14. Hey, I'm a little surprised by the assessment of the US copy, too. My book is gorgeous, with a heavily stitched binding and lush pics. Sometimes I just like to take it down from the shelf and pet it. As for ingredients, after my brief phase of not knowing where to find things I've now located just about everthing I've needed. I do agree with mamster on the technique front, though - Thompson is absolutely uncompromising. Sometimes I follow his instructions to the letter, and sometimes I cheat a little. But overall, I have learned to love to pound.
  15. Hummous is good. It's especially good spread thickly on wholegrain bread, topped with roasted peppers and sprouts, and seasoned generously before finishing with the second slice of bread. It keeps well, doesn't smell, and manages to both taste good and be good for you. Chickpeas.
  16. Miss J

    Hard Boiled Eggs

    I cannot BELIEVE you've just pointed someone towards The Balic, Adam. That's just plain cruel.
  17. Commercial paste is better than making your own? Oooh mamster, wait 'til David Thompson gets his paws on you...
  18. Miss J

    Maple syrup...

    Ladybug, that's the difference right there. You're going through 12oz (less that 500ml) in 2 weeks, I'm going through a litre in 6 months. You're just not giving it time to go off.
  19. Miss J

    Maple syrup...

    It does have to be refridgerated. And even then it doesn't last indefinitely. Maple syrup on the turn gets a strange, slightly sour taste. And eventually, it goes mouldy.
  20. Miss J

    Maple syrup...

    Carried over from Canada. And now almost finished. Must be time to visit the family.
  21. Miss J

    Maple syrup...

    I have a 1L jug of No. 1 MediumGrade A in my fridge at the moment (which is almost gone). It's my standby. And I've discovered that in the UK, it marks my nationality more than anything else. Almost all of my British friends had never had real maple syrup until I forced it upon them, thereby ruining their pleasure in anything served with "maple syrup" in restaurants here. The only time I've ever had No. 1 Extra Light was in Lac Megantic, PQ. It's such delicate, almost floral stuff I think I'd want to save it for very particular applications. Such as drinking it as shots, for example.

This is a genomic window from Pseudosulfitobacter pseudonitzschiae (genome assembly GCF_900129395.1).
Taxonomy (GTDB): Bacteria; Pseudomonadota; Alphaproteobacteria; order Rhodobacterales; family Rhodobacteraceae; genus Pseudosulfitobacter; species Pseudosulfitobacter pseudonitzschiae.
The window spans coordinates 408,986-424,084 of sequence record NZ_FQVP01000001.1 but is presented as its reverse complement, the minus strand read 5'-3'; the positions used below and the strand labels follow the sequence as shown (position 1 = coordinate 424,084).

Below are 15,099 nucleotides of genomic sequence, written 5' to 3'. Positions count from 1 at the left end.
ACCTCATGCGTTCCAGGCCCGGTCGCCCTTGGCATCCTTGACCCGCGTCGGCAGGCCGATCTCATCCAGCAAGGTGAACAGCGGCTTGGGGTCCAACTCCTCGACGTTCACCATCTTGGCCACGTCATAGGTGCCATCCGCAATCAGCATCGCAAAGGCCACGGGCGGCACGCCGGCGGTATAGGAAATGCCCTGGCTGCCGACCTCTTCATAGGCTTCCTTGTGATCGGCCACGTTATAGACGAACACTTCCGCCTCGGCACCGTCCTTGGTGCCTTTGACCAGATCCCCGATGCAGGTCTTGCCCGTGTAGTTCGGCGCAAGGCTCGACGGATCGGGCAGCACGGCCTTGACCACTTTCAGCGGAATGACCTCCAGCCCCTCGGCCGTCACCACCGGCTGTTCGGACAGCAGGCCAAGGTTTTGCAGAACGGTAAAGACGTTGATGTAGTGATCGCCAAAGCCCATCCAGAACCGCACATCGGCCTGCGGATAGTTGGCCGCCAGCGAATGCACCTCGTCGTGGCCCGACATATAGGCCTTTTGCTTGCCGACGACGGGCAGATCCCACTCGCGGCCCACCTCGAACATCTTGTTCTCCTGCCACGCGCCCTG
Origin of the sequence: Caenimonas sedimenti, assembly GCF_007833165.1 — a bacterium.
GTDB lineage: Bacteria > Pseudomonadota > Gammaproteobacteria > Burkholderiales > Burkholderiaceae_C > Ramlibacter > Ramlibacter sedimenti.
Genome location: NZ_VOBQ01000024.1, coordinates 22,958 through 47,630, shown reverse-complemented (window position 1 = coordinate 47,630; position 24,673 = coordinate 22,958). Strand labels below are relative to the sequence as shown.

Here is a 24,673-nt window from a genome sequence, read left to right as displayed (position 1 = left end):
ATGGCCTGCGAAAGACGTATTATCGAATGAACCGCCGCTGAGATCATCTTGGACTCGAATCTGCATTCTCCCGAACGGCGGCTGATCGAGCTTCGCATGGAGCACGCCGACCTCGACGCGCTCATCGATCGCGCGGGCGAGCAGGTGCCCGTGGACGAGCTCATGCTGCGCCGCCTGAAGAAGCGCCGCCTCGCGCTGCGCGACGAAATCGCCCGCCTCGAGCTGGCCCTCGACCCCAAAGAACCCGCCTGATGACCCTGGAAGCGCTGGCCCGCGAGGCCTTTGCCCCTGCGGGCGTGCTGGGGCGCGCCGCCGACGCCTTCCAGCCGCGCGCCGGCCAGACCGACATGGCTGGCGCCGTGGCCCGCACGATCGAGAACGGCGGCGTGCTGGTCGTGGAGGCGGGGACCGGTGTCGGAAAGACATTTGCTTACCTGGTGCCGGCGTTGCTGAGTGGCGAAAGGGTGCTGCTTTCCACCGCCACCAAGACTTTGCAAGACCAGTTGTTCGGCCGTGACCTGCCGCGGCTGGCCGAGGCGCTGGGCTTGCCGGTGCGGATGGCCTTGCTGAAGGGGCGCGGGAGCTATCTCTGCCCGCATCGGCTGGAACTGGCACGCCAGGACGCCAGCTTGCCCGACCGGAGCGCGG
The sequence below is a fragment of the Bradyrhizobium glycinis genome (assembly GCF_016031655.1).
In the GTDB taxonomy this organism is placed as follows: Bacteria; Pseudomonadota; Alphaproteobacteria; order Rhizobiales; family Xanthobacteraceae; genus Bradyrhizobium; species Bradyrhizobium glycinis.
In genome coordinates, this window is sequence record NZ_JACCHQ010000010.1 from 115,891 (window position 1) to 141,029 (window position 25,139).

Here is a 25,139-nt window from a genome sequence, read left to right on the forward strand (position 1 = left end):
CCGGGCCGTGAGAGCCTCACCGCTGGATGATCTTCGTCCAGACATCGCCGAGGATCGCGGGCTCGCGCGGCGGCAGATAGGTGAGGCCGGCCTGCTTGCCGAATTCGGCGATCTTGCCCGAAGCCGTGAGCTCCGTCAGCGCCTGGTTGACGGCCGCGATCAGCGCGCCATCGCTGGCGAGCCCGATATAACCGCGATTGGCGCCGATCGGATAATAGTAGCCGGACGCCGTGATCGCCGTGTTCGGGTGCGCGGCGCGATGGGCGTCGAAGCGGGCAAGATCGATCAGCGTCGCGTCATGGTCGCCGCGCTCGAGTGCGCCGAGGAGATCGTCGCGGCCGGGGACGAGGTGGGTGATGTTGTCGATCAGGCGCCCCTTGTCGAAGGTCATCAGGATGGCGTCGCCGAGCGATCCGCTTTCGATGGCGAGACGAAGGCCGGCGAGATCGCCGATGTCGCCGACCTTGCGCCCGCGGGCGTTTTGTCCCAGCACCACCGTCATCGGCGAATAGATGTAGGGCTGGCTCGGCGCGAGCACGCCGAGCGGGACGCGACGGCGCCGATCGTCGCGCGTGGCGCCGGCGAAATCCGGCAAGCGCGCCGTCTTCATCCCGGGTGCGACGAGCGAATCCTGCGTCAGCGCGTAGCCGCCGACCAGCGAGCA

22. Miss J

    Roast Beef

    Thanks to everyone for contributing to yesterday's smashingly successful roast beef lunch. Particular mention goes to: Sam, Duncan, Steve P and jakal10 for suggesting rib of beef Sam for suggesting Waitrose (from whom I bought it in the end) Duncan for the link to Blumanthal's slow-roast instructions in The Guardian (I did not use a blowtorch, sadly) LML for his tip to leave the beef out for at least 8 hours to come to room temperature The beef was perfectly pinky-red (just the way I like it), disarmingly succulent and outrageously "beefy" in flavour. I stirred together a last minute horseradish sauce (Greek yoghurt, grated horseradish, double cream, lemon juice, chopped chives, bit of salt) to go with it along with a sauce based on heavily reduced meat juices and red wine. Once again, egullet has made me look incredibly good. Thanks, guys.
  23. Miss J

    Hard Boiled Eggs

    But would the texture be changed? Gah.
  24. Miss J

    Hard Boiled Eggs

    Just like that? Straight? Gah.
  25. Miss J

    Posh Nosh

    That's what I love about this place. There's always someone who can be counted on to announce the bleedin' obvious.